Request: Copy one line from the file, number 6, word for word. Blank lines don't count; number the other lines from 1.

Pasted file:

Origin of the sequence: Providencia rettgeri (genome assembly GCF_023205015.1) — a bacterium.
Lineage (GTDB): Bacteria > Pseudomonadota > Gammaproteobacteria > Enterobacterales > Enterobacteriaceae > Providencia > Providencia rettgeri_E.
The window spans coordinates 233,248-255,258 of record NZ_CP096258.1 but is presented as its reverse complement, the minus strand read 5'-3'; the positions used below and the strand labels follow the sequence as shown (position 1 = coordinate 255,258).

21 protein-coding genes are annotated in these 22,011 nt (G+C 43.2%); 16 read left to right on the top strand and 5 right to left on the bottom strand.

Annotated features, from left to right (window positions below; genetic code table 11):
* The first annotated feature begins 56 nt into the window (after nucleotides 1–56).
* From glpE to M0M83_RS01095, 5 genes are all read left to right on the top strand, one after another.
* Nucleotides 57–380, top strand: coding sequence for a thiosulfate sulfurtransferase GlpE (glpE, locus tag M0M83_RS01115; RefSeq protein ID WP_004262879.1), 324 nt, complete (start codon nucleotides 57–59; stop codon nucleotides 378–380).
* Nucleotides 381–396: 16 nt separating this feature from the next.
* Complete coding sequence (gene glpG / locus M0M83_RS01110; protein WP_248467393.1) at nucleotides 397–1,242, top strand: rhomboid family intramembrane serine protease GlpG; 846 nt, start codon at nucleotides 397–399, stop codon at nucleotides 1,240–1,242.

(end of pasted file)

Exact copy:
* The first annotated feature begins 56 nt into the window (after nucleotides 1–56).